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Ransomware allows you to decrypt your files by spreading it

Popcorn Time gives the victim 7 days to either pay up or infect others. (Source: Bleeping Computer)
Popcorn Time gives the victim 7 days to either pay up or infect others. (Source: Bleeping Computer)
New ransomware, called "Popcorn Time", allows the victim to get their files back by spreading the malware instead of paying.

A new piece of ransomware is in the news for being rather innovative in the way the users can get their files decrypted. The ransomware, called "Popcorn Time", gives the victim two options: Either pay up one bitcoin (US$780) or... infect two other people using a "referral link" and get them to pay instead, according to troubleshooting site Bleeping Computer. This is the first time this method of spreading malware has been recorded.

The essence of ransomware is that it encrypts local files and charges the user a fee for the decryption code. Popcorn Time uses AES-256 encryption to lock files located in My Documents, My Pictures, My Music, and the Desktop folders, reports Bleeping Computer. If seven days pass without payment, the program allegedly permanently locks the files. However, the malware will also permanently lock the files if an incorrect key is entered four times.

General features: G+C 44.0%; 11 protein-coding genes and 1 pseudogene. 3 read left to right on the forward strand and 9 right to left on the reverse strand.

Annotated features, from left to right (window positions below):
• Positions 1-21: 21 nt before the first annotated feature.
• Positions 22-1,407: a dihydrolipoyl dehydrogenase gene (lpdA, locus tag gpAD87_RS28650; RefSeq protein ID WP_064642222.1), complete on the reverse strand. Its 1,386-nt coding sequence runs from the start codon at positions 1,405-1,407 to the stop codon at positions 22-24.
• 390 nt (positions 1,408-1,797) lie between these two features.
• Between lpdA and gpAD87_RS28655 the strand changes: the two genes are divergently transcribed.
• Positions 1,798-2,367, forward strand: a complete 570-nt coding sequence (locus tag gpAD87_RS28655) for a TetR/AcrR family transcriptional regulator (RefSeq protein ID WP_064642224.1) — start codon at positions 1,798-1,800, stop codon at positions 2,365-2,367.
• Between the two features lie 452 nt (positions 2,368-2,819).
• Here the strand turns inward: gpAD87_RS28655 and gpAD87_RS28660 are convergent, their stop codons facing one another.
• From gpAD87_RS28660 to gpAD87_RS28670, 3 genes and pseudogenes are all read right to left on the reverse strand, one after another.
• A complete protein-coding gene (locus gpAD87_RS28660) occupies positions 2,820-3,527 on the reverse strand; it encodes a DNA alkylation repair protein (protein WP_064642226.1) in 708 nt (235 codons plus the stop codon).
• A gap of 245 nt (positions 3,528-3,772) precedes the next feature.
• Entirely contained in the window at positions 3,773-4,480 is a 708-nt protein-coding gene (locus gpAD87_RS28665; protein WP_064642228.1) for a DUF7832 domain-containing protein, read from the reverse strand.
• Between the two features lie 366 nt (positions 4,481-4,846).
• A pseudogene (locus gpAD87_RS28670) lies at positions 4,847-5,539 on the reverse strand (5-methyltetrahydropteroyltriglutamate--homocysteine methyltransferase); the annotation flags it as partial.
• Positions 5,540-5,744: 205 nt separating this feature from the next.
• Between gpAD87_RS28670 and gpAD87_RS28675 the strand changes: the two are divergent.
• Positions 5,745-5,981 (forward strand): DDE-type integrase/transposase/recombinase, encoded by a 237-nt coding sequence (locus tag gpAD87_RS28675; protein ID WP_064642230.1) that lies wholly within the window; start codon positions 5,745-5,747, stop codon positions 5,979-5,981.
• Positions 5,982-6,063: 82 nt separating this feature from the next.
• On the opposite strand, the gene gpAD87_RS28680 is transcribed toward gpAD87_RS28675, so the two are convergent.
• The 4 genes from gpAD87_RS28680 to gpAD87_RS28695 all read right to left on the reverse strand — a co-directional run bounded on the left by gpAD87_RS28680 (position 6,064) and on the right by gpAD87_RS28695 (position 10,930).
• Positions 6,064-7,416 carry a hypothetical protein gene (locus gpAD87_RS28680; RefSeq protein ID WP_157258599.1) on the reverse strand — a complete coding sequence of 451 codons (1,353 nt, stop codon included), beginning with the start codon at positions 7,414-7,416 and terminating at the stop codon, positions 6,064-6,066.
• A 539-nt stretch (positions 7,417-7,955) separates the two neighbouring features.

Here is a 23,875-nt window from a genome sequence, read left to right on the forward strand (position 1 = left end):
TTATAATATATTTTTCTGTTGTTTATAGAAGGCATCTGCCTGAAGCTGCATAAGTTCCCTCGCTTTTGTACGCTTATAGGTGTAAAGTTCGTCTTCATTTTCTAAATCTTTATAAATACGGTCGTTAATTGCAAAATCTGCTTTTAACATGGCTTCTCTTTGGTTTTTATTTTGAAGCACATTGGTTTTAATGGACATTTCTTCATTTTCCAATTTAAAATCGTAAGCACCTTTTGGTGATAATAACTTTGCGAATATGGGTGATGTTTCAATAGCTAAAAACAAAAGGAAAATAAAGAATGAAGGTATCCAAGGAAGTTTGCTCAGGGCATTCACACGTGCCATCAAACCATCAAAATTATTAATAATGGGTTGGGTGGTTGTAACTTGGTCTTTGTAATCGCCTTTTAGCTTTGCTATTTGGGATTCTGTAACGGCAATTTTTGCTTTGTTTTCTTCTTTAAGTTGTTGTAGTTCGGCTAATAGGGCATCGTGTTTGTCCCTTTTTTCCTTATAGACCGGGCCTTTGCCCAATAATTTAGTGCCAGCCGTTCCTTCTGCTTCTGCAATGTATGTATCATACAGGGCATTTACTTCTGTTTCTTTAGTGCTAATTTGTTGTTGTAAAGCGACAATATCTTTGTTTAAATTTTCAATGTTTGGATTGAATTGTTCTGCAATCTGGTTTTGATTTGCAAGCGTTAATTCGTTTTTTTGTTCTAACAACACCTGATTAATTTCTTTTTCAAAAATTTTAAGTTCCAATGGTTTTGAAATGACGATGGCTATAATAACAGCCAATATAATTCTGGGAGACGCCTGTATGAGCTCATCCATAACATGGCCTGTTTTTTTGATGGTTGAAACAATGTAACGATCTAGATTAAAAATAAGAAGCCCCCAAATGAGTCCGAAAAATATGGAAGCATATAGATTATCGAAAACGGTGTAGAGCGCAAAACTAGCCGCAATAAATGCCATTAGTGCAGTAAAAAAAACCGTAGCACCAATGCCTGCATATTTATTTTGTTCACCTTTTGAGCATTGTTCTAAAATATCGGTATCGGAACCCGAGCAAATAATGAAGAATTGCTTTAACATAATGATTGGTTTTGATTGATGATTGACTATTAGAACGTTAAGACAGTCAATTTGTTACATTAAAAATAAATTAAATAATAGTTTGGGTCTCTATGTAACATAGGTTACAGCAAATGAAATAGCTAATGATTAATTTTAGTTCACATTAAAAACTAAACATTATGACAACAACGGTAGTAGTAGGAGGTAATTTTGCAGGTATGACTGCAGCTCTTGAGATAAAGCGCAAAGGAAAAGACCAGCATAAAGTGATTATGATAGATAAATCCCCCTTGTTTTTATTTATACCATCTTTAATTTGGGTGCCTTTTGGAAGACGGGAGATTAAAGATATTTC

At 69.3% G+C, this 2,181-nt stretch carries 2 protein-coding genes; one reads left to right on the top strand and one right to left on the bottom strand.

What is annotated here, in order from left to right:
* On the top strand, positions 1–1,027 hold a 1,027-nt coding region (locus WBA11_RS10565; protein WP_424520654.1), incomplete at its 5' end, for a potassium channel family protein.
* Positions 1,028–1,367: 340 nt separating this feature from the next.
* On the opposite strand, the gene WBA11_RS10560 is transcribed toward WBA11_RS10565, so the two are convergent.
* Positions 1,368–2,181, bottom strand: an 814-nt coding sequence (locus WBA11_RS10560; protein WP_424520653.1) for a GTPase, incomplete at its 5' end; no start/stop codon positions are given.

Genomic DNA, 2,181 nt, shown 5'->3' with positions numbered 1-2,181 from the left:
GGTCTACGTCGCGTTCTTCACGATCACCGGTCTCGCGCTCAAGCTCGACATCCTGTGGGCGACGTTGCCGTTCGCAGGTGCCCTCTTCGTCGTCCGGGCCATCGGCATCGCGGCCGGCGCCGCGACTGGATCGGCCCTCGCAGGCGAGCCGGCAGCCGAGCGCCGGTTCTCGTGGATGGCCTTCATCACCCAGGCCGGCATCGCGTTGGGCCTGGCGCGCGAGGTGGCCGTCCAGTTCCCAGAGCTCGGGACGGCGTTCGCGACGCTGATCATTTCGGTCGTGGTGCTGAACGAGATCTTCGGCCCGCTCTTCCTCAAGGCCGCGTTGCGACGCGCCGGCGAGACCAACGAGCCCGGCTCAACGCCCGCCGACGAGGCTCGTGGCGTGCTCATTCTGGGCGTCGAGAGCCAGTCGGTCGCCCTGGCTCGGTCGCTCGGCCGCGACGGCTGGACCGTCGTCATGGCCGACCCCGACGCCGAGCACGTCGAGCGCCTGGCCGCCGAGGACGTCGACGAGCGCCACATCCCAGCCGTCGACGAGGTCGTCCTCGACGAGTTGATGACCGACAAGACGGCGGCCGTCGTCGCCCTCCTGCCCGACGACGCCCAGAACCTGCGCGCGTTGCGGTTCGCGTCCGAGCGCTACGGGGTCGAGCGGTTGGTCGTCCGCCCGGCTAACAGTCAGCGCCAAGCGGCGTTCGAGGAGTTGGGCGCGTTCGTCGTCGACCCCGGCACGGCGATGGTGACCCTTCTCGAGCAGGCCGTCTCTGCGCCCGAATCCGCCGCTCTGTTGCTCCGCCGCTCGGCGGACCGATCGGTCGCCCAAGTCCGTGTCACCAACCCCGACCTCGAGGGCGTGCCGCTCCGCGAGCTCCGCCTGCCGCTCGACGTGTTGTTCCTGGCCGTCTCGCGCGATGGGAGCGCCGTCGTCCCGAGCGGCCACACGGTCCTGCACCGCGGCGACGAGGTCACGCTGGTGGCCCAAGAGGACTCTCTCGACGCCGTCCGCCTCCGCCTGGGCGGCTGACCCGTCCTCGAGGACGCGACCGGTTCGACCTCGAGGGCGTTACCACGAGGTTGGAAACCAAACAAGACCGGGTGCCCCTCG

In another interesting twist, a message is displayed to infected users (uploaded on Twitter @MalwareHunterTeam) claiming that they are Syrian computer science students who have all lost someone due to the war, and are just trying to get by. Of course, even if this were true, holding someone's files hostage might not be the best way to garner sympathy or help.

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> Notebook / Laptop Reviews and News > News > News Archive > Newsarchive 2016 12 > Ransomware allows you to decrypt your files by spreading it
Douglas Black, 2016-12-12 (Update: 2016-12-12)
Douglas Black
Douglas Black - News Editor
I am a university Lecturer and researcher in English writing, but I like to keep myself busy. Between weightlifting, MMA, and SCUBA diving, one of my life-long interests has always been computers. I used Macs until about 17 years ago when I switched to PCs because of an interest in games, but I'm still interested in top quality laptops that push the design envelope.